Dampening / Acoustic Treatment – As most will know I have been a big fan of this and in my situations it has worked well after some trial in error. I have the benefit and disadvantage of moving around so I get to re-setup my room every move and it’s funny how different it can sound (luckily it has been a positive trajectory). But here is my take, in a small room the reflections seems to build up so I find the good broadband absorption can go a long way to mellow this out. I get the concern with killing sound can be bad and completely agree, but I think the key to doing it directly is to make sure you are not over killing any one frequency. Here is what I mean, I initially setup a room with a ton of foam and while I think it did help the room I definitely felt that the highs were over killed and there was a strange grittiness left to the sound which makes some sense since you modified and killed part of the harmonic signature of the music (frequency and decay times – the basic of harmonics) so things were sounding wrong. After which I switched to more traditional and larger panels as well as corner traps with a lot of the traps having membranes to avoid killing the highs – after which I felt I had a lot of the benefit I got with the foam but without the effect of killing part of the harmonics (or so I hope). While I haven’t measured, I hope to one day but at the end can say I was way better off from where I started. Also I found that room construction matters immensely, I found I needed a lot less treatment in a wood based room with carpet than I needed in a marble floor room with concrete wall. To cut length will hold off on going into detail.

Mass Loading – I have had some success with this and again its room depended and 100% agree with Sonics description of the effect. I found that when I mass loaded the speakers in the wood constructed room the sound improved. Lowering the resonates of the cabinet seemed to be beneficial in that room. Now switch to my current room with marble floors and concrete walls (definitely less warm) the same mass loading produced a highly analytical sound that was devoid of life and energy. My guess is the room (with more treatment) really needed the cabinet resonance to correctly produced the sound. (your mileage may very but this has been mine so far). I ended up moving the weights to the sub, which help cut down some of the bass build up in the room which seems to help. But in general I think the masses make the speakers less interactive which can have the impression of improved clarity in the highs – which can be a good or bad thing depending on your setup.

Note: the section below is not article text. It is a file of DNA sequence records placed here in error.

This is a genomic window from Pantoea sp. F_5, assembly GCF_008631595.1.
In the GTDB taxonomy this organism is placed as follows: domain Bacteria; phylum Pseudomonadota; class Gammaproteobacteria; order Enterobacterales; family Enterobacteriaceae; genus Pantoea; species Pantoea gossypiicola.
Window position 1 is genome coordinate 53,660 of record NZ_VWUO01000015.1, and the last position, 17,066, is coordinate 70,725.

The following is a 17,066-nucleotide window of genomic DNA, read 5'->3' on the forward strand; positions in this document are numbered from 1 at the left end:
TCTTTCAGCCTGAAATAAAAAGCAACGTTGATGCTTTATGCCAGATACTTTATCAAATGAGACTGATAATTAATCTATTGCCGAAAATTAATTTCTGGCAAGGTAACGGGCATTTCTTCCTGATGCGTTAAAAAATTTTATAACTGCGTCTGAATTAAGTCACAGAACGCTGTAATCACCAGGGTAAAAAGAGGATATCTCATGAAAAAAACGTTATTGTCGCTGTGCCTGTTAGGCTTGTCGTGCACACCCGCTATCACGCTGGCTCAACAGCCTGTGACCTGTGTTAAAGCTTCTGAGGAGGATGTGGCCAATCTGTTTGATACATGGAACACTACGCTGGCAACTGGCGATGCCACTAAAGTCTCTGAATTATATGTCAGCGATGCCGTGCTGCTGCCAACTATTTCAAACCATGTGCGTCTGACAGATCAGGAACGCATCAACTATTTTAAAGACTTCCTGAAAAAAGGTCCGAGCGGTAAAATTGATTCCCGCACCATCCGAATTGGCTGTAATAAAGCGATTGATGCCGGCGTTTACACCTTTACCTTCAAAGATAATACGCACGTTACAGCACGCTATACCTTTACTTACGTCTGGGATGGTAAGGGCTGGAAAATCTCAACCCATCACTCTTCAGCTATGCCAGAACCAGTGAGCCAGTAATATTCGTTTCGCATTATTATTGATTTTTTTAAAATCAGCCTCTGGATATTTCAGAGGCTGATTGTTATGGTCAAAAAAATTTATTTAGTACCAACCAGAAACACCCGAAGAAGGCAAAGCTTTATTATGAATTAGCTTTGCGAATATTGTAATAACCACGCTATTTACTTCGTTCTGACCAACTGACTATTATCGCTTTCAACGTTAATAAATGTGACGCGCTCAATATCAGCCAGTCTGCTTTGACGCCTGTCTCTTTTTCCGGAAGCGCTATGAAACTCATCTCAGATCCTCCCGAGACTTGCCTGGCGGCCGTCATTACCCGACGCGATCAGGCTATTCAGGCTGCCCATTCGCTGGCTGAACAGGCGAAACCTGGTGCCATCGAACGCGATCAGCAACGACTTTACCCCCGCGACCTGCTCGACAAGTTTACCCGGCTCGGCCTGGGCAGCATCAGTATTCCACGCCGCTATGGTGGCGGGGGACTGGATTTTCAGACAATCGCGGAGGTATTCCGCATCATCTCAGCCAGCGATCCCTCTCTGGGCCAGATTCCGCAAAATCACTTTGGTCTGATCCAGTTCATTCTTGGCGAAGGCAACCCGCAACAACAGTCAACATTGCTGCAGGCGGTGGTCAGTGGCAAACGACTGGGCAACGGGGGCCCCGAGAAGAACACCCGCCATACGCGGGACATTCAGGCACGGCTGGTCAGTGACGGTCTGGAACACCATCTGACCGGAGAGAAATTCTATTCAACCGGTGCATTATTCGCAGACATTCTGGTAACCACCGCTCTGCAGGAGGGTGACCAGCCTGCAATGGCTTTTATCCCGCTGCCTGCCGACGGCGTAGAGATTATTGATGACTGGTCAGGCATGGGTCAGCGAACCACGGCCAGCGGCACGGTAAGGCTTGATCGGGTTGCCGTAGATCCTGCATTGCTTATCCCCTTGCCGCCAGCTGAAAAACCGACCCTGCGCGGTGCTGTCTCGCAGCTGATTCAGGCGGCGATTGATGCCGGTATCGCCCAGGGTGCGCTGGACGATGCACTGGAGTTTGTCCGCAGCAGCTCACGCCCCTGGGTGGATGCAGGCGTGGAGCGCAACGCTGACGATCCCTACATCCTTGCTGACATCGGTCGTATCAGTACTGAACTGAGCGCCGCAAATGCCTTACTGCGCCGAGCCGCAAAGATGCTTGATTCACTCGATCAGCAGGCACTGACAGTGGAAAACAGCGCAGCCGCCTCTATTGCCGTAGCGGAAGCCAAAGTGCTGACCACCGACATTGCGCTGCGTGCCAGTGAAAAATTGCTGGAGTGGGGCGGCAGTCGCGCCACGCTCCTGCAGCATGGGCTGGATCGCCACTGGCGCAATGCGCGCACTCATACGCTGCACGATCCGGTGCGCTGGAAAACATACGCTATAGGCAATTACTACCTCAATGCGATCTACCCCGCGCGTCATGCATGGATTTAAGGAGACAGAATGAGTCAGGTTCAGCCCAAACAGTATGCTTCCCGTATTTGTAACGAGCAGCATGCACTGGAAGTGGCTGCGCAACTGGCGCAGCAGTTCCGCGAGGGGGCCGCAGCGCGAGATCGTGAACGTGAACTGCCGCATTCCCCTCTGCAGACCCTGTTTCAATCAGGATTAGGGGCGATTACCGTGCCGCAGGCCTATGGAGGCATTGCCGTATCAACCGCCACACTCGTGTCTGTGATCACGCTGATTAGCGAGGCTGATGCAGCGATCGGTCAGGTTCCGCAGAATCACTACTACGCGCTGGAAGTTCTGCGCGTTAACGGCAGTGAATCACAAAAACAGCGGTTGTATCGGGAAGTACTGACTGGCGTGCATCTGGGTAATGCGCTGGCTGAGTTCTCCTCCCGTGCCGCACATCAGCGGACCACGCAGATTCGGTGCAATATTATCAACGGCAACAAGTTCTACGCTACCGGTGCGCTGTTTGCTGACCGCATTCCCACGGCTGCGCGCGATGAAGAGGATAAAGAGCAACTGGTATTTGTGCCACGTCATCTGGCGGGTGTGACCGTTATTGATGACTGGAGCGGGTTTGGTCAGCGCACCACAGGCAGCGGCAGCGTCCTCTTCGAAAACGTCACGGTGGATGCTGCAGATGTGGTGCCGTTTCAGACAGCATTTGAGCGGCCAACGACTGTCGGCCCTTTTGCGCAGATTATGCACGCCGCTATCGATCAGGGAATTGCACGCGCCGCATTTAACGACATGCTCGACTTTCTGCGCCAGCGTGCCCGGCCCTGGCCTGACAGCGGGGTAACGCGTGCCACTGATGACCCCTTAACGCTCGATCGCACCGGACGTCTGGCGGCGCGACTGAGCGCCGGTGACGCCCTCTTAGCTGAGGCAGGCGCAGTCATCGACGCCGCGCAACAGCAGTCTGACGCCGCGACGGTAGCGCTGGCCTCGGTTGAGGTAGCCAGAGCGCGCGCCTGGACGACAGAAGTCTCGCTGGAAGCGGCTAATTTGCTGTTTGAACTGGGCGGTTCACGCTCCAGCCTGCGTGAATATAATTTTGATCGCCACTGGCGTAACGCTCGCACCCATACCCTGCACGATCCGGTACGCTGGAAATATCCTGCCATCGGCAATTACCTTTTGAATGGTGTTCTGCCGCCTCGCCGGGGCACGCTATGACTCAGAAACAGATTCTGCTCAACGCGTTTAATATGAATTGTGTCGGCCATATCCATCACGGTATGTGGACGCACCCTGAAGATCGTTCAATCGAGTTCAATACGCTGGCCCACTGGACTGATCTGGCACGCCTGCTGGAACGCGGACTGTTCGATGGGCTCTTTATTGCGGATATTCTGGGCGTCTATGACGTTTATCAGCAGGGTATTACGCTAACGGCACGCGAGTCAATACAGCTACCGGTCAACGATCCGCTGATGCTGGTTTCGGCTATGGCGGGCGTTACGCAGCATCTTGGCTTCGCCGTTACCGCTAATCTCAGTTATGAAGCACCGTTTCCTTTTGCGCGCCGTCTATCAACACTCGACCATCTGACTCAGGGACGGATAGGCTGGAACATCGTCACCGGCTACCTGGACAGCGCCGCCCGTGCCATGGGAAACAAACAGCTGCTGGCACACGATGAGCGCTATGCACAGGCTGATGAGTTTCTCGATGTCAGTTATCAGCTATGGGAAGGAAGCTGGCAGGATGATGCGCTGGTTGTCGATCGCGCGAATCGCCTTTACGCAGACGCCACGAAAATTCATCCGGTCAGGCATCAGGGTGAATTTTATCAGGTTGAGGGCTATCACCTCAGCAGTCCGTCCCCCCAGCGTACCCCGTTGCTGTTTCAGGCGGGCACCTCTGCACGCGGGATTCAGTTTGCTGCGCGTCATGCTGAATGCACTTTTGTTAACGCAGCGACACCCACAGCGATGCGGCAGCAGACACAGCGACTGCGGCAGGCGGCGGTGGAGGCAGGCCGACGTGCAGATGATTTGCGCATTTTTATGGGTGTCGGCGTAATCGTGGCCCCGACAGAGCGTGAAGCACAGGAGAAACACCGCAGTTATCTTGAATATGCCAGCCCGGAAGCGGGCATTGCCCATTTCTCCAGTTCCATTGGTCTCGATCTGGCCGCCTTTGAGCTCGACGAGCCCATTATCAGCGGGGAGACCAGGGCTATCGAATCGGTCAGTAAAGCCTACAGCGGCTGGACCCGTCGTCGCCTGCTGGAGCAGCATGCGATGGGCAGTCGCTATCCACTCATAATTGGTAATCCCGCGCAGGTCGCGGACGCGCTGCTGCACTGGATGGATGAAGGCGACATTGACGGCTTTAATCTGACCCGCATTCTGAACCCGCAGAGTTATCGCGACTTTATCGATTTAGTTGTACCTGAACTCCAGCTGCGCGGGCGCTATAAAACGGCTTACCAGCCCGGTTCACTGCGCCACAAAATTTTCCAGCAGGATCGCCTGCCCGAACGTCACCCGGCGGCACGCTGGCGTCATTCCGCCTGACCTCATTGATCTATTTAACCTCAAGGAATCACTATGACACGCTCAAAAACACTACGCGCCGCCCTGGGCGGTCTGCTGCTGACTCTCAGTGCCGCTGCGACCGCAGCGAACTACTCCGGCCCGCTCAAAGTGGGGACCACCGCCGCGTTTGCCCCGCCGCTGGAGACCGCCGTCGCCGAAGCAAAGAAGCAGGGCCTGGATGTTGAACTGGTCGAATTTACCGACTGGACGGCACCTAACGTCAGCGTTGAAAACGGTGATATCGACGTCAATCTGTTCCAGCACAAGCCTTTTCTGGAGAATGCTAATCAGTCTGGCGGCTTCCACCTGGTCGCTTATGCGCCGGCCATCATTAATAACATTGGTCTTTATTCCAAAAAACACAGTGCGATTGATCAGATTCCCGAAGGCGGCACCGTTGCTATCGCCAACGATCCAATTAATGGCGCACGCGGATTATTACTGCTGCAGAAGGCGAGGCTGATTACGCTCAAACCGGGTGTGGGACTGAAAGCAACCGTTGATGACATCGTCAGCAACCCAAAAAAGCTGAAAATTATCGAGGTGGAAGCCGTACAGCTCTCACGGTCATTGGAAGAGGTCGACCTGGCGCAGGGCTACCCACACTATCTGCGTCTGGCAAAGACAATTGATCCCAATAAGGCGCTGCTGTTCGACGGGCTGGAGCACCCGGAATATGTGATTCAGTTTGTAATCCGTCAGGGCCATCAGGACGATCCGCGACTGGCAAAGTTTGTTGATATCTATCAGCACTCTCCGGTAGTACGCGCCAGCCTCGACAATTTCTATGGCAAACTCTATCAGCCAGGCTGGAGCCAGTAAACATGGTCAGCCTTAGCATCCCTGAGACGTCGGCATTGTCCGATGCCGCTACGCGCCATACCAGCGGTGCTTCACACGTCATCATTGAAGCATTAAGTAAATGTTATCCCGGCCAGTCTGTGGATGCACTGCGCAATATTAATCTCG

Plinths / Isolation platforms – long post and have these on my setup and feel they have really helped. Can go into it more if someone wants to know but given the smaller size room, they really seem to have tightened up the bass, also raised up the speakers to ear level which I think is important. Can go into it more if people want to know more.

michael green
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keep going

Hi A2000

I think you should keep going. The only way for people to reach a higher level of listening is to experience and I think it helps people a lot to see others on their journey. I have people who go all the way from dead, Dead to live, Live and everywhere inbetween. By talking about these things and doing them in a peaceful "try this" setting and "here's what I did and am doing" is exactly where the hobby is right now. It's through these types of things that I and others have been able to uncover and incredible amount of sound that people said before this was done they never heard what was there. There's a pattern if you watch that happens almost everytime someone going down the road of tuning. Some people walk down this road and others run, but very few once down this road a ways, turn around. They may go down a side road but then get back on path.

michael green
MGA/RoomTune

geoffkait
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Archeological dig